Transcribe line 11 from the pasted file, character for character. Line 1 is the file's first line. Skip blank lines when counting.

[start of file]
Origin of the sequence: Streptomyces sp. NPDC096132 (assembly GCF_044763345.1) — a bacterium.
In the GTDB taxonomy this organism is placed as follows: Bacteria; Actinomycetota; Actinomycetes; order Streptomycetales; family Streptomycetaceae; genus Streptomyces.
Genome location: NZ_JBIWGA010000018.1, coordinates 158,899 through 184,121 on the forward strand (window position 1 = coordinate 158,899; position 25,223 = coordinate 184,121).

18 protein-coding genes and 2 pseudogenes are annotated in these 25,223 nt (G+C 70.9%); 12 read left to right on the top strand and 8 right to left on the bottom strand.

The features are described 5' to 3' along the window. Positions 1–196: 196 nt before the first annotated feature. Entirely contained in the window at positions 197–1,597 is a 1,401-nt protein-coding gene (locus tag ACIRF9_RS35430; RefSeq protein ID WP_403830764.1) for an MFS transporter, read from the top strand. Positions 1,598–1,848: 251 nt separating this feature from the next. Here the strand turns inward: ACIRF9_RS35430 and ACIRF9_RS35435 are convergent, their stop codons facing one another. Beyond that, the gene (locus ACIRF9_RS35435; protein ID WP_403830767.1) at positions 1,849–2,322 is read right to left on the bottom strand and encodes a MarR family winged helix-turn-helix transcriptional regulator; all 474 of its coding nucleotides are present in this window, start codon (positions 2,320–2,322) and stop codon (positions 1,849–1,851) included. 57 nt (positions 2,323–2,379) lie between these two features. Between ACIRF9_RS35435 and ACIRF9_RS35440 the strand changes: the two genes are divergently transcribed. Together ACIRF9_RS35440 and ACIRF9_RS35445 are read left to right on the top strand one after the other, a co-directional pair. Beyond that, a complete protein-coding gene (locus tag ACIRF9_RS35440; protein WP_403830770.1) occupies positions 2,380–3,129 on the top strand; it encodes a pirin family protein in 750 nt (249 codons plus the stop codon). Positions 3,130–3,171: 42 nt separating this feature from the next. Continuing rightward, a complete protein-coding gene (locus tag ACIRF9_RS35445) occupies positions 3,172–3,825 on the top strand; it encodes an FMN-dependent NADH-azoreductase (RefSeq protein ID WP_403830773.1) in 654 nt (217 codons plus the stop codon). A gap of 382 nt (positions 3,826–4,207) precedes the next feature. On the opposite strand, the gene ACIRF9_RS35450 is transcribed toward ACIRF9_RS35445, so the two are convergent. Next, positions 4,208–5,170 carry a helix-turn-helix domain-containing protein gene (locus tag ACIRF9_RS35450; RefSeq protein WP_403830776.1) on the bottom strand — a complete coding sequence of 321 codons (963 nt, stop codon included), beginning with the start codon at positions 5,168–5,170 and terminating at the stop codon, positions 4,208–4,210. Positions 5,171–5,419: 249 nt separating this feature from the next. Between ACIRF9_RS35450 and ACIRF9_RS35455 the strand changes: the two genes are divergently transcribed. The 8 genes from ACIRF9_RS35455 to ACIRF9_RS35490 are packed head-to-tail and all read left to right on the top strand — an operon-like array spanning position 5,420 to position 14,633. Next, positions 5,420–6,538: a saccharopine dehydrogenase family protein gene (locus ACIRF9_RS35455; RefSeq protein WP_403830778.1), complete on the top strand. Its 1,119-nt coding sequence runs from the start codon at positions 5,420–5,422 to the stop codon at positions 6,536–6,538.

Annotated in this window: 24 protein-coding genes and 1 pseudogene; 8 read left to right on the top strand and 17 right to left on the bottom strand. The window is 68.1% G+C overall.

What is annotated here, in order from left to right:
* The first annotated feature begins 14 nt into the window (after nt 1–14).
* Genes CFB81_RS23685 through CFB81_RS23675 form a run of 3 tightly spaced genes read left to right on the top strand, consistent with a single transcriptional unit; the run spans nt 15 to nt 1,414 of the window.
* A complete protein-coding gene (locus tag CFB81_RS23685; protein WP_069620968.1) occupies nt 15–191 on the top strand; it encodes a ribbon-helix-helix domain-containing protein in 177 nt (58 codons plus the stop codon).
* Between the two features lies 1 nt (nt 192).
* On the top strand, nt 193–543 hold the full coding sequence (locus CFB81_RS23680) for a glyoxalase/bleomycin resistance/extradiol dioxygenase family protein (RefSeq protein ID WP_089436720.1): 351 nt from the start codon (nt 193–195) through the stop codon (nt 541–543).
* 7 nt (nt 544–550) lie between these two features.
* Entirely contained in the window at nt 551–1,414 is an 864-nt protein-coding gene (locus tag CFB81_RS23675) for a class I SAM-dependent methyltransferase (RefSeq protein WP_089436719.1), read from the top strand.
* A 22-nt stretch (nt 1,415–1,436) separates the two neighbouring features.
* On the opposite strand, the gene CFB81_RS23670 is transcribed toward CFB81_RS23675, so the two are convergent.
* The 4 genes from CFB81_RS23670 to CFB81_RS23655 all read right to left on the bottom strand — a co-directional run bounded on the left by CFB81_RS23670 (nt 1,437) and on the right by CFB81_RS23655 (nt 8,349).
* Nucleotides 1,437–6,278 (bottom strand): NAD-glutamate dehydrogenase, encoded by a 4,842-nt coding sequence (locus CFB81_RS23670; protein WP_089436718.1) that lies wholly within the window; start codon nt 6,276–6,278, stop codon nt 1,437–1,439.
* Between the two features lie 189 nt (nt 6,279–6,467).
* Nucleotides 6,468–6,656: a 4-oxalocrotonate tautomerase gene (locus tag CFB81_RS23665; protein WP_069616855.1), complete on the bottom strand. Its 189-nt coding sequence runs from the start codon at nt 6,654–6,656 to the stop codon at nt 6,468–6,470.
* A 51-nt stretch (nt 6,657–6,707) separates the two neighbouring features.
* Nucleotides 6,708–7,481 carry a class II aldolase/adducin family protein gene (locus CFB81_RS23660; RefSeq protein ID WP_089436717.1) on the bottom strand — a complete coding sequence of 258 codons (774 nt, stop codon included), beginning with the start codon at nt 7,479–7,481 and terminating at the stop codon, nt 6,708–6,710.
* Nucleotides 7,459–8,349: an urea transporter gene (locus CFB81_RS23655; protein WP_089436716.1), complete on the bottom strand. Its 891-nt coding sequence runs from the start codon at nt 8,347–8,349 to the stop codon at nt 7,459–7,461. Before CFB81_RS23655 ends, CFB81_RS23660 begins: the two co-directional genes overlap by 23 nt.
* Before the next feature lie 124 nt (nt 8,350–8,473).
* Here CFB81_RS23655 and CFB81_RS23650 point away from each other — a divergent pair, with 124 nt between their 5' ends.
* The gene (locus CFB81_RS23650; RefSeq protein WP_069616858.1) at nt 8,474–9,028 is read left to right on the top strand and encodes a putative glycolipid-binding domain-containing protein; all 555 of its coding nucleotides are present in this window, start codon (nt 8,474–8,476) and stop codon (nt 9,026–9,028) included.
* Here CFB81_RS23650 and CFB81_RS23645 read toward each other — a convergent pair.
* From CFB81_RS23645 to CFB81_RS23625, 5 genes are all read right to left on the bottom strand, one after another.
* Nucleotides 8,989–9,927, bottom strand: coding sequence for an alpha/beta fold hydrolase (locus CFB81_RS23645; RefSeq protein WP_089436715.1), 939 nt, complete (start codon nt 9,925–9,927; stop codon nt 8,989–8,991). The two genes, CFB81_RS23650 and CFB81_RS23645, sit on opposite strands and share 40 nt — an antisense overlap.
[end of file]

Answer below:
* Between the two features lies 1 nt (nt 192).